Wednesday, July 24. – Lieut. Albert Munroe addressed the battery in regard to the battle, and attributed our defeat to the want of discipline. The men felt very indignant at his remarks. “We had to come down the regulations, the same as in the regular army, and should consider ourselves almost as State prison convicts.” We have since seen that he meant no insult towards the battery; but have found out to our satisfaction that he spoke the truth, for we have seen the time that put us almost on the same level with convicts.

Diary of Battery A, First Regiment Rhode Island Light Artillery (Kindle Version, location 66 to 123)

Theodore Reichardt at Ancestry.com

While the above was published as a diary, it is apparent from the text that it was at least edited in retrospect.





Hains Related Questions Answered?

24 06 2013
Hains Gun

Illustration from 1911 Cosmopolitan article

As I’ve no doubt mentioned before, I’ve been s-l-o-w-l-y annotating a 1911 Cosmopolitan article written by Peter Conover Hains, The First Gun at Bull Run. Fresh out of West Point, at First Bull Run Lieutenant Hains was in command of a 30-pdr Parrott rifle, detached from Company G of the 1st U. S. Artillery. The gun, generally referred to as Long Tom, was chosen to fire the opening shot of the battle of July 21st, and did so right around 6 A. M. (accounts of the precise time vary.) While just about every study of the battle written after 1911 relies to varying degrees on Hains’s memoir, there’s a lot wrong with it; some things just don’t jive with the facts. So I’ve decided to not take anything Hains writes in this piece at face value. Including this:

I was assigned to train a gun-crew over at what is now known as Fort Meyer, Virginia, just across the river from Washington.  It was a great gun – a thirty-pounder Parrott rifle,  drawn by ten horses as green as could be, horses from the farm that had not been trained even to pull together.  There were five riders or drivers, one man to each pair, and six men rode the caisson and limber as cannoneers.  Two wagons followed, carrying the ammunition.   Some two hundred men were attached to the gun to escort it, to help it along, and to render whatever aid I needed.  In all two hundred and fifty men filed out with the gun in July when I received orders to report to General Tyler  at Alexandria, Virginia.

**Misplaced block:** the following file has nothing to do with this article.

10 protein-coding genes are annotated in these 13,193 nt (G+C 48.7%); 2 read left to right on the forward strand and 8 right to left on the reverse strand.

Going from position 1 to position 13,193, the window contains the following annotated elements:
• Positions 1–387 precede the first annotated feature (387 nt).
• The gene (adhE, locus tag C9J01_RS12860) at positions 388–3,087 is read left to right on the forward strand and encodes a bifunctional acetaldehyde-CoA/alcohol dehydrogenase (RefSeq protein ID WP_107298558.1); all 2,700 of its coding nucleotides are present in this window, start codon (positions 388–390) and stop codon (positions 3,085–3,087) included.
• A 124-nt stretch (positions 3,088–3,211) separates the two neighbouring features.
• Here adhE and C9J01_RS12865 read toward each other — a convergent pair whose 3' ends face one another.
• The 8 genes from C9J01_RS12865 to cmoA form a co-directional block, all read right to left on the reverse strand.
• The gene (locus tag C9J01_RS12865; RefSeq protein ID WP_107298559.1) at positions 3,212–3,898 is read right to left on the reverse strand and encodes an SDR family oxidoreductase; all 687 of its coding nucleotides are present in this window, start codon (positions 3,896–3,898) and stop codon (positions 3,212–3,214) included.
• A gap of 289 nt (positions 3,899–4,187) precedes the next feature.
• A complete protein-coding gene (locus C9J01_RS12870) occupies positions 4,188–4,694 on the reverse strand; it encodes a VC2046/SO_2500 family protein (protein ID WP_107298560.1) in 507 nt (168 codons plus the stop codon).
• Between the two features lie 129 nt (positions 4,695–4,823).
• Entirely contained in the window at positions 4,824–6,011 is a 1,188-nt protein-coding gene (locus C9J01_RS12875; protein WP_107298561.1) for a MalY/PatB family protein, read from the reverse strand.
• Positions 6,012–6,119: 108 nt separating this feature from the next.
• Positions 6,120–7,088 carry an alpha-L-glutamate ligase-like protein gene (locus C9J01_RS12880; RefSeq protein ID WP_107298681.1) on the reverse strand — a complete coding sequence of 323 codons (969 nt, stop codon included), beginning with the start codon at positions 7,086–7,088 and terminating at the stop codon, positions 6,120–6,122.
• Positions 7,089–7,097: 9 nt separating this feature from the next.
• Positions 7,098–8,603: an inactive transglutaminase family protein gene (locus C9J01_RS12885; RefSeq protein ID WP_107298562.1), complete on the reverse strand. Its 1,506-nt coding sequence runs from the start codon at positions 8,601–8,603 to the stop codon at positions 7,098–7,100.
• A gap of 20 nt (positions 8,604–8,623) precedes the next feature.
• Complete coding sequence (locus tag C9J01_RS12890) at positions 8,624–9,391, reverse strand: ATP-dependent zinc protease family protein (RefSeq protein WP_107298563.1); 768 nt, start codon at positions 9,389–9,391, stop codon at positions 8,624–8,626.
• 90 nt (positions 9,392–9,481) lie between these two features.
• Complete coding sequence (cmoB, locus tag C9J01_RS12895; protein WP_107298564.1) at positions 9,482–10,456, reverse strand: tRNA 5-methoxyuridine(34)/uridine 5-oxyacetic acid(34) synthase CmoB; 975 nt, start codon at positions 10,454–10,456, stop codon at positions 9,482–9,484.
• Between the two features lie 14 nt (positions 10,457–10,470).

Two hundred men attached as escort? Why so darn many? Well, it’s not as odd as it may sound, all things considered:

We sallied forth.  The roads promised much, and at first the gun behaved very well indeed.  But we soon came to a hill.  The ten horses threw themselves into their collars.  The gun started up a bit, then the pace slowed, paused, and – then the giant gun began slowly to drift backward down the grade.  We quickly blocked the wheels , and there were no brakes.  I rode up and down the line, cheering on the men.  The drivers yelled, and lashed their horses; the ten animals strained and tugged – but the gun remained motionless.

“Get out the prolonges ,” I ordered, and these lines, of about three-inch rope and knotted together to about a hundred feet in length, were quickly hooked to the axle of the gun. Two hundred men instantly trailed onto them.  With wild yells and cheers they started that gun forward, the ten horses and two hundred men soon dragging it upward to the crest.  It was great.  And most of us were very young indeed.

That makes sense. But, who were these 200 men (though I can’t figure out how you get 200 men to pull on a 100 foot rope)? It’s likely they were infantry. So, from what regiments were they detached? I’ve been keeping an eye out in letters for some mention of the detachment here and there of small groups, or even one or two large ones. But I did stumble across one reference, in Alan Gaff’s history of the 2nd Wisconsin at First Bull Run, If This is War pp. 186-187: